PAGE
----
To the Daily:
Much has been said about the smoking ban, but I feel in the hue and cry on both sides a few key issues have been glossed over or ignored. Several administrators, most recently Simone Taylor, have gone to great lengths to mention the depth and breadth of student input on the issue (The smoking ban initiative includes student body’s imput, 4/13/2010). And administrators have made a great effort to reach out to students and the wider University community — after the decision was made.
People around campus are upset about the ban because there was no opportunity for input while the initial decision on the policy was being made. The uproar is about the process, not necessarily the decision. And now administrators ‘reach out’ to talk to the community — but only about how to implement the policy, not whether the policy makes any sense for this campus. This isn’t a conversation, it’s a whitewash.
Dr. Robert Winfield, the University’s chief health officer, helpfully lets us know that the decision to make all three campuses smoke free was due to smokers gathering outside residence hall entrances (Campus-wide smoking ban reflects what students want, 03/07/2010). But isn’t that like using a sledgehammer to kill a mosquito?
This is where an honest effort to engage the community would have been helpful. There were so many other options that could have been pursued, rather than the ‘nuclear option’ that was taken. Options like establishing smoking zones, as they do at the hospital. Options like modifying the language of the residential hall contract to require (instead of request, as it says now) smokers to stay away from the building. Options like better enforcement.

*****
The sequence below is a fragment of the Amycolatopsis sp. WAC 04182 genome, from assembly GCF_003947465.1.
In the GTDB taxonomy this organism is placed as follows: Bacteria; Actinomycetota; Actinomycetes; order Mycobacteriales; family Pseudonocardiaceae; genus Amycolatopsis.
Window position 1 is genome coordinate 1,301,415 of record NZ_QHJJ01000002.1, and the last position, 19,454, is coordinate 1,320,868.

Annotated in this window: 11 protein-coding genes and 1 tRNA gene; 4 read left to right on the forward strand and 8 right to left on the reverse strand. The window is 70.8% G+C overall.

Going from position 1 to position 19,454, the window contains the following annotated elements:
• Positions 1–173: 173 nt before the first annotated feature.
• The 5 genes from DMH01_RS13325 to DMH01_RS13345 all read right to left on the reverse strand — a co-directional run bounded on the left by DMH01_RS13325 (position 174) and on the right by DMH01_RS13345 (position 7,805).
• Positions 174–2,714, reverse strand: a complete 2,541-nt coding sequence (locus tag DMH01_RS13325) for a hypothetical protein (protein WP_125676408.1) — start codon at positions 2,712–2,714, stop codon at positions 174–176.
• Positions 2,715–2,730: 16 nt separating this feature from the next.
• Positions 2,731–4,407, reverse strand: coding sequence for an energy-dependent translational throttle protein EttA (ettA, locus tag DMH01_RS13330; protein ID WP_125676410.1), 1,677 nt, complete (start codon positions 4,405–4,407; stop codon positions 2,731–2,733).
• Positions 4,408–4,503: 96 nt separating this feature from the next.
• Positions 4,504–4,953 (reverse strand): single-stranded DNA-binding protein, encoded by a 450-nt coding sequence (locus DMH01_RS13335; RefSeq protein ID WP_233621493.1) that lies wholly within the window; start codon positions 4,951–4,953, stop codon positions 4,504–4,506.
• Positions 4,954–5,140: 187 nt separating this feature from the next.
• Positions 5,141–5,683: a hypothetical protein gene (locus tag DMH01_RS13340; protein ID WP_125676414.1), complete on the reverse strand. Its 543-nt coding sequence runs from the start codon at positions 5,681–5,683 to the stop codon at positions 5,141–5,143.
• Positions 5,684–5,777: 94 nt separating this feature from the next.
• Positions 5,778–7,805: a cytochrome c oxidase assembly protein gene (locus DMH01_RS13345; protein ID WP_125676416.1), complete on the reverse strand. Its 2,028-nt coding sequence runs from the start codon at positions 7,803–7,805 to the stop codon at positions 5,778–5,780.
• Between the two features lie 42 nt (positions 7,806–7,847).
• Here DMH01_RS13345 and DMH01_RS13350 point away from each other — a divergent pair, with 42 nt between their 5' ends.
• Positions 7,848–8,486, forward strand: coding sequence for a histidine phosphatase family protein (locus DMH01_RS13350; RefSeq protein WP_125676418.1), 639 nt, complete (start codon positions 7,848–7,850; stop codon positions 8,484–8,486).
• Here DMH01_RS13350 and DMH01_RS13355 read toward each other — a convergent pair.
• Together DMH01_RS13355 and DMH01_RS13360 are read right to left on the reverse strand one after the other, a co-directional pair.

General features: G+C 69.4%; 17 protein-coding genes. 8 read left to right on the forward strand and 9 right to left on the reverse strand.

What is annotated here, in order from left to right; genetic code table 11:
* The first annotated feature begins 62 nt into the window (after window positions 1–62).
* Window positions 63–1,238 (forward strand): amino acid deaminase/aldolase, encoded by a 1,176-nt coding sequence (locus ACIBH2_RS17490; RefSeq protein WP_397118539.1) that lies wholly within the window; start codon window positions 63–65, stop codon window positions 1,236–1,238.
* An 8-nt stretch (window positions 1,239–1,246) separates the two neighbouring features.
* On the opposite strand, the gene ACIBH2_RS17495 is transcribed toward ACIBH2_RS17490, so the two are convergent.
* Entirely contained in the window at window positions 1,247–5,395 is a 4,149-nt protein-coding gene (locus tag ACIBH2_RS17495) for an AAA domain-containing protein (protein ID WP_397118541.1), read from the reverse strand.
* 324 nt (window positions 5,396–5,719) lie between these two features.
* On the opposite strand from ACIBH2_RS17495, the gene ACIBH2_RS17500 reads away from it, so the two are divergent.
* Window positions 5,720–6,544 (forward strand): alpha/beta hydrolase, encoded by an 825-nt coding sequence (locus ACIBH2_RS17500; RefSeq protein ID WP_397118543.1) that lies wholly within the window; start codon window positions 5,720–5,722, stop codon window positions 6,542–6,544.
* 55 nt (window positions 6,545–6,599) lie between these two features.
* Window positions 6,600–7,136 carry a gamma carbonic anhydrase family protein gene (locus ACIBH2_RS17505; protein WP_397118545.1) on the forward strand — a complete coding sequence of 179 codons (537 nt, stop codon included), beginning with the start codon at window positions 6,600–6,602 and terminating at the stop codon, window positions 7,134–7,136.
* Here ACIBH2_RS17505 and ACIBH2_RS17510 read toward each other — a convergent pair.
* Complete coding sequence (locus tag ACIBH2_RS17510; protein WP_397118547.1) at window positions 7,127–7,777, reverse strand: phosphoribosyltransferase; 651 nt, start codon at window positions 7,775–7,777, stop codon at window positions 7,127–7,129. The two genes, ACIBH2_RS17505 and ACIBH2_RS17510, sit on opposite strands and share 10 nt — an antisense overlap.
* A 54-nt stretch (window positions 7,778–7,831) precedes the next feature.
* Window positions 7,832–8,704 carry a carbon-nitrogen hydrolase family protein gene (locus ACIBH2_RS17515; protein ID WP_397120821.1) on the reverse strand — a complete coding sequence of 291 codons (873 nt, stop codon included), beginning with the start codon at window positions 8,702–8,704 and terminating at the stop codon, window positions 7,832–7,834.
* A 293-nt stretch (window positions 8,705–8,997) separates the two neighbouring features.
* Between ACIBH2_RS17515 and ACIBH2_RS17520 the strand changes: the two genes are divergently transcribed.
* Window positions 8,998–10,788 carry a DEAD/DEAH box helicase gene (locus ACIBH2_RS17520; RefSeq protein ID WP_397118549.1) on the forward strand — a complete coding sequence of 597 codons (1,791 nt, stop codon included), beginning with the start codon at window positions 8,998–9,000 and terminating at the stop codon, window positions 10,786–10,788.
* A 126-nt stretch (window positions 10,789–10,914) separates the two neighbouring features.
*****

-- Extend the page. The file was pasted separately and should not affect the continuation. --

The real shame of the smoking ban is that it’s remarkably myopic. Sure, it’s relatively easy to cross onto city property from Central Campus to smoke. But if you drove your son from Traverse City to the University Hospital to get the best medical care no matter the cost, and find out your son has inoperable cancer, what kind of kick in the teeth is it to say ‘Sorry sir, there is no smoking allowed on campus’?
What about the international students (and, frequently, their parents) who live in Northwood Community Apartments? Where would people go to get off-campus if they are at Pierpont Commons on North Campus?
I am a non-smoker, for what it’s worth. But in the final analysis, this is about University President Mary Sue Coleman deciding, without input, that the University can go beyond state or federal law to decide for adults what they can or cannot do. Hypothetically, she could decide that undergraduates shouldn’t be allowed to consume alcohol. But that would be a difference of degree, not of kind — and that’s the real problem with the campus-wide smoking ban.